Jonathan Armstrong, a partner at London-based law firm Cordery, says that, before organizations that must comply with GDPR adopt such tools, they must conduct an impact assessment that demonstrates "the harm we're trying to fix" as well as how their response to that harm is "proportionate." He also cautions that productivity tools may have built-in features that can be used to track employees. And he says organizations must account for any such features left activated in their GDPR impact assessments. Otherwise, he says, they run the risk of an investigation by privacy regulators - followed by sanctions - as well as seeing such data get used against them in employee lawsuits.

Artificial Intelligence Capabilities Evolve

As artificial intelligence and machine-learning tools continue to improve, so too does the ability to monitor individuals in previously impossible ways. Numerous governments, for example, have been adopting AI to provide surveillance capabilities.

A number of tools now offer automatic facial recognition. (Source: Amazon)

Such tools are built by organizations in China, the U.S., Japan and elsewhere, with Huawei, IBM, Cisco, ZTE, NEC Corp., Hikvision and Palantir among the world's top suppliers, according to the Carnegie Endowment for International Peace.

Numerous companies now sell facial recognition technology that has the ability to search for faces. They include Amazon, Affectiva, Google, IBM, Kairos, Microsoft, NEC Corp. and OpenCV. Some of these tools can even be used in real time - for example, to identify individuals in large crowds (see: Amazon Rekognition Stokes Surveillance State Fears).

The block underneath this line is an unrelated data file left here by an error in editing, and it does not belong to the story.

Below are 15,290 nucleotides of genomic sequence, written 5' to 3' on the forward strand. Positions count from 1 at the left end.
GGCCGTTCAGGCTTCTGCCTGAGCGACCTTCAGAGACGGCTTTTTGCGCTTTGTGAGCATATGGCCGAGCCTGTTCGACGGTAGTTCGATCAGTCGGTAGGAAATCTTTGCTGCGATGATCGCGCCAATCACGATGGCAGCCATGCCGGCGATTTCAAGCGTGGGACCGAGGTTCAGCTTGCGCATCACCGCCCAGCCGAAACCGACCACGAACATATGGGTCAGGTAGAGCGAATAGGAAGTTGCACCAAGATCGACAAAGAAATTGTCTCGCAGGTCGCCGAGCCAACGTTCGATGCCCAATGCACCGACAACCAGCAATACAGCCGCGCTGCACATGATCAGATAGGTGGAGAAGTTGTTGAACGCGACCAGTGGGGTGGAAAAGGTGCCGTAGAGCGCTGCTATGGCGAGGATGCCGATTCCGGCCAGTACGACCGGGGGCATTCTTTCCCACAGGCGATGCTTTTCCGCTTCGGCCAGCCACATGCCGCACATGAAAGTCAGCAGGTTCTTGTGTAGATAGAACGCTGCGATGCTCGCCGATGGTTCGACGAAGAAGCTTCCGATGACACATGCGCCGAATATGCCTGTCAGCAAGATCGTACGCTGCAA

Fears over such tools - and their potential use by authoritarian governments - has at times provoked a backlash by Silicon Valley employees. But as developers and governments continue their rush to experiment and adopt such technology, some experts warn that security, privacy, data protection and liability questions too often remain unanswered.

Amazon Pitches AWS Panorama

Meanwhile, on Tuesday, Amazon announced a new AI offering, designed for industrial environments and workplace safety applications, that can be used to augment CCTV systems. Built by its cloud arm, the AWS Panorama product is an appliance that plugs into the same network as IP-based CCTVs and can then monitor for a range of employee, facility and environmental conditions.

Source: Amazon

Use cases include counting the number of customers lining up outside a shop or sounding an alarm if any workers are seen not wearing personal protective equipment, Amazon says.

The Financial Times reports that Siemens and Deloitte are among the companies now testing the technology.

An Amazon spokeswoman told the BBC that the focus of the product is on workplace safety and industrial operations, and how it gets configured is up to customers.

"For example, AWS Panorama does not include any pre-packaged facial recognition capabilities," she said. In addition, all processing happens only on the devices and never leaves the customer environment.

But Silkie Carlo, director of British civil liberties group Big Brother Watch, told the BBC that workplace surveillance "rarely results in benefits for employees."

Carlo also expressed skepticism over how the product is being marketed. "It's a great shame that social distancing has been leapt on by Amazon as yet another excuse for data collection and surveillance," she said.

About the Author

Mathew J. Schwartz

Mathew J. Schwartz

Executive Editor, DataBreachToday & Europe, ISMG

Schwartz is an award-winning journalist with two decades of experience in magazines, newspapers and electronic media. He has covered the information security and privacy sector throughout his career. Before joining Information Security Media Group in 2014, where he now serves as the executive editor, DataBreachToday and for European news coverage, Schwartz was the information security beat reporter for InformationWeek and a frequent contributor to DarkReading, among other publications. He lives in Scotland.